U Waterloo results previewed: positive link between noise and health problems!
It’s only a small appetizer of sorts, but the news that the Ontario Research Chairs symposium in Toronto last week featured a poster presentation by the University of Waterloo Renewable Energy Technologies and Health (RETH) study on industrial wind turbines and health problems is BIG.
Here is a report from health researcher Carmen Krogh. The only record of the presentation is a photograph of the poster, but here is the summary:
University of Waterloo Research Chair
industrial wind turbine (IWT) study results statistically significant
Oct. 24.2013/ At a recent symposium in Toronto facilitated by former Toronto Mayor David Miller titled Symposia of the Ontario Research Chairs in Public Policy, a poster entitled ‘Wind Turbine Noise, Sleep Quality, and Symptoms of Inner Ear Problems’ was displayed by Claire Paller, Phil Bigelow, Shannon Majowicz, Jane Law, and Tanya Christidis.
The research indicates statistically significant results for sleep, vertigo and tinnitus (excerpt):
“All relationships were found to be positive and statistically significant.”
The University of Waterloo – Ontario Ministry of Environment funded IWT health study was publicly displayed during thesymposium
on sustainability held at York University , Toronto on October 17, 2013.
It is reported that 396 surveys were included in the analysis (excerpts include):
“In total there were 412 surveys returned; 16 of these survey respondents did not provide their home address. Therefore, 396 surveys were included in the analysis.”
Of note is the acknowledgement that as the distance from the IWT increases, sleep improves:
“The relationship between ln(distance) (as a continuous variable) and mean Pittsburgh Sleep Quality Index (PSQI) was found to be statistically significant (P=0.0096) when controlling for age, gender and county. This relationship shows that as the distance increases (move further away from a wind turbine), PSQI decreases (i.e. sleep improves) in a logarithmic relationship. Multivariate analysis involved assessing distance to the nearest wind turbine as both distance and ln(distance). In all cases, ln(distance) resulted in improved model fit.”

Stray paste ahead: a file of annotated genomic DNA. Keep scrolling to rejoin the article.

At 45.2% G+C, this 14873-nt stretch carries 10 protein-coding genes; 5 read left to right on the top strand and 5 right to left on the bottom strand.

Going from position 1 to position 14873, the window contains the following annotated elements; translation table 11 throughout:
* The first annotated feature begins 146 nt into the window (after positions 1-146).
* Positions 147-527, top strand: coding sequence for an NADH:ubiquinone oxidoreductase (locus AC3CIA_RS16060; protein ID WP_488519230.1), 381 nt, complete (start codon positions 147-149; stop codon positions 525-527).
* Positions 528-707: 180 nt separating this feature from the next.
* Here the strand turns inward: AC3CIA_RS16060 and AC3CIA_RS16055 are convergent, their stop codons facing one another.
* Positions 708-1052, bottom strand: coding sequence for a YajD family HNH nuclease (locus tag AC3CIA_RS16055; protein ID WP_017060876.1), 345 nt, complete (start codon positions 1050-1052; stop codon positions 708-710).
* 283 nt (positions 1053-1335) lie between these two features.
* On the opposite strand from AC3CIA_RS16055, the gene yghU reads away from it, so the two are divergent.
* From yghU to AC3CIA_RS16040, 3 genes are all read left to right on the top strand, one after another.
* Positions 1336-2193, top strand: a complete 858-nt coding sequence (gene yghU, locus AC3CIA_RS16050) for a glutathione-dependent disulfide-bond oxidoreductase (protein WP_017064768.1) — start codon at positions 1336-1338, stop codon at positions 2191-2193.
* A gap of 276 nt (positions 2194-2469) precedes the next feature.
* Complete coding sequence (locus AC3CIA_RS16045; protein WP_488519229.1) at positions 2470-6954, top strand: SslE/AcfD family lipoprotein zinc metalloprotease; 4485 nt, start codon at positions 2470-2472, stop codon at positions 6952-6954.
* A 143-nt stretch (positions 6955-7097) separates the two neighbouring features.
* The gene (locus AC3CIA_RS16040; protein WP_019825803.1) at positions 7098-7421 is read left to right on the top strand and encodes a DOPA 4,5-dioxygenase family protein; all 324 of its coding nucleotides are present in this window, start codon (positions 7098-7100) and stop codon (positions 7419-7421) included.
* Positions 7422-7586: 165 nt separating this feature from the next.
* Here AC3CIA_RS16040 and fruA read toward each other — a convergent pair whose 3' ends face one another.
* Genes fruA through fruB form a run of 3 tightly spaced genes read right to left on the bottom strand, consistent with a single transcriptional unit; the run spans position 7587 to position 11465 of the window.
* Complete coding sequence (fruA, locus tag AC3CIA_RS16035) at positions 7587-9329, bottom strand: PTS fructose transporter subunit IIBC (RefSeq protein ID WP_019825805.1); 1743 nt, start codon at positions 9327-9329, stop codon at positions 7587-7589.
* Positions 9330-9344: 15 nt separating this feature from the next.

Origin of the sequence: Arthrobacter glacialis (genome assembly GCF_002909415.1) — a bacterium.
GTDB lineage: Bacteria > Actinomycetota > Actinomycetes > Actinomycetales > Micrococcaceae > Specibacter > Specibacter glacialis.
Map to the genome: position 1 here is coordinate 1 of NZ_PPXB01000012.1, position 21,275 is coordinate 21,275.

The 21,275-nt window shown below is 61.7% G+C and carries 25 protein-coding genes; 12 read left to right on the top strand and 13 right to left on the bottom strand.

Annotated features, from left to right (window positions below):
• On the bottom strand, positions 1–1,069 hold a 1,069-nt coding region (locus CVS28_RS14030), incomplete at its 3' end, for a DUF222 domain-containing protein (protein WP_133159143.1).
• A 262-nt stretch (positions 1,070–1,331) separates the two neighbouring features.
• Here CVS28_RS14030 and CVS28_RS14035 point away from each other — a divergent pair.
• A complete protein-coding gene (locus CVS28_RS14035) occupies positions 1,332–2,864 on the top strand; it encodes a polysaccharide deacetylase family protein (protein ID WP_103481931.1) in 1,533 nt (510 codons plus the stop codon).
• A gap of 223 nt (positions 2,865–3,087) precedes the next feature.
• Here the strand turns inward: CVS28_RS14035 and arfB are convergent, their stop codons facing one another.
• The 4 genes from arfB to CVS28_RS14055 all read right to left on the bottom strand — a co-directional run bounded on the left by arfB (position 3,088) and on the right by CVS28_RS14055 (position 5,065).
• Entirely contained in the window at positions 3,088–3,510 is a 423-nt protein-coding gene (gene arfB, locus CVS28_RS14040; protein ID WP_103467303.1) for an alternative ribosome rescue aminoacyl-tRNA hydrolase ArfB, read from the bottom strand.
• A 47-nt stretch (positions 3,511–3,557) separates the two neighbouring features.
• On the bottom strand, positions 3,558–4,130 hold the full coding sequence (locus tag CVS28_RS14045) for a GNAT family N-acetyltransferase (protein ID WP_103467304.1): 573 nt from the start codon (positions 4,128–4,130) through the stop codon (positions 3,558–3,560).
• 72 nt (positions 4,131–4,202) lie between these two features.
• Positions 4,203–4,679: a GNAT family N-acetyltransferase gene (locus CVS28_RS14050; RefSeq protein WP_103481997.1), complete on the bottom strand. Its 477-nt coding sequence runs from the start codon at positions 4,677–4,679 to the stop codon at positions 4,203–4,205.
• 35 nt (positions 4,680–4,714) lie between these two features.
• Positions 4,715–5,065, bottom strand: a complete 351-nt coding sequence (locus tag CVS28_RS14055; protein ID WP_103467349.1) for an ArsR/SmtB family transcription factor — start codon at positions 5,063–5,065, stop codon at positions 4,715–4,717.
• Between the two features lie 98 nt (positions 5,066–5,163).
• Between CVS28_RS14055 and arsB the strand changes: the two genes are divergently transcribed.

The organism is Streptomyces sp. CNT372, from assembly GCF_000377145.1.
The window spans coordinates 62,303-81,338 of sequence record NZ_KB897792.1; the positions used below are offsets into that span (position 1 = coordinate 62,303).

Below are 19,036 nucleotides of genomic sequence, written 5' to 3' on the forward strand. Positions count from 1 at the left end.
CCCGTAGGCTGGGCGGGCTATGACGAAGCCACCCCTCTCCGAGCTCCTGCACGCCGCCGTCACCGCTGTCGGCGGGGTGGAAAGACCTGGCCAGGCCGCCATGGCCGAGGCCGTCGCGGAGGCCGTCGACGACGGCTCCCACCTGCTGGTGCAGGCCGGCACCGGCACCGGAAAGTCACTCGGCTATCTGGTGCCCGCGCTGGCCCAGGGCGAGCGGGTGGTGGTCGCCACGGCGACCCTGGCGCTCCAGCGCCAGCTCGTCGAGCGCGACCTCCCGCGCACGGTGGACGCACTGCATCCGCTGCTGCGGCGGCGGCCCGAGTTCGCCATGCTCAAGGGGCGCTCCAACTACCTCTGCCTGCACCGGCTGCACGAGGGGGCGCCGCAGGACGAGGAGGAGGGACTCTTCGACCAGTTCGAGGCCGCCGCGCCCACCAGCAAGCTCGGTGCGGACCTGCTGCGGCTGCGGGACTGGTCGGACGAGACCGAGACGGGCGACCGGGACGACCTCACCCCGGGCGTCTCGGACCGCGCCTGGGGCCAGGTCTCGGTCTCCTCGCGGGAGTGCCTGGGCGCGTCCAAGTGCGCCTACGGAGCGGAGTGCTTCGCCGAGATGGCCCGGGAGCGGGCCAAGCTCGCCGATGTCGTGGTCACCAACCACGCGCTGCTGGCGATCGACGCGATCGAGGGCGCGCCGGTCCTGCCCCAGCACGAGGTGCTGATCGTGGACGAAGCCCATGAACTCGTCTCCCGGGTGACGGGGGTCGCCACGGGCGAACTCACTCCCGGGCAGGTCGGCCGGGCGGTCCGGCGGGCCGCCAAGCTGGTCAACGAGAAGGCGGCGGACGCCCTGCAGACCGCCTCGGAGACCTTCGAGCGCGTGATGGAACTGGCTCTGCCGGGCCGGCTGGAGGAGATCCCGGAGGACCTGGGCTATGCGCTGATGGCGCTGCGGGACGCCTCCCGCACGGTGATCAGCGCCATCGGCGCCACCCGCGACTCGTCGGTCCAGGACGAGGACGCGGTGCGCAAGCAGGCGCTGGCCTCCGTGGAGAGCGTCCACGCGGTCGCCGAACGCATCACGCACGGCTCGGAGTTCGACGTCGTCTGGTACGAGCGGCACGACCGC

In addition the authors state that the relationship between vertigo and tinnitus worsened for those living closer to IWTs:
“The relationship between vertigo and ln(distance) was statistically significant (P<0.001) when controlling for age, gender, and county. The relationship between tinnitus and ln(distance) approached statistical significance (P=0.0755). Both vertigo and tinnitus were worse among participants living closer to wind turbines.”
The conclusion states:
“In conclusion, relationships were found between ln(distance) and PSQI, ln(distance) and self-reported vertigo and ln(distance) and self-reported tinnitus. Study findings suggest that future research should focus on the effects of wind turbine noise on sleep disturbance and symptoms of inner ear problems.”
Counties and projects in the study include:
§ Bruce (Enbridge project);
§ Chatham-Kent (Raleigh);
§ Dufferin (Melancthon);
§ Elgin ( Erie Shores );
§ Essex (Comber):
§ Frontenac ( Wolfe Island );
§ Huron (Kingsbridge); and
§ Norfolk (Frogmore/Cultus/ClearCreek).
Based on this evidence, it is not clear what the next steps will be for the Ministry of Environment. However, based on these results, evidence gathered by other researchers in Ontario and elsewhere supports these statistically significant findings.
Carmen Krogh BSc Pharm
Ontario , Canada
So, positive association, related to distance, and confirmation that sleep disturbance, vertigo and tinnitus can result from the environmental noise and the infrasound produced by the wind power generators.
Our questions today are:
HOW can this provincial government go on approving wind power projects when there is a link to health effects like this?
HOW can the Registered Nurses Association of Ontario continue to support the provincial government in its push for wind power, with confirmation now that a community health problem is the result?
The government needs to act now.
The RNAO needs to have a meeting of its policy people and the CEO, and decide where the priorities lie: political alliances, or the truth.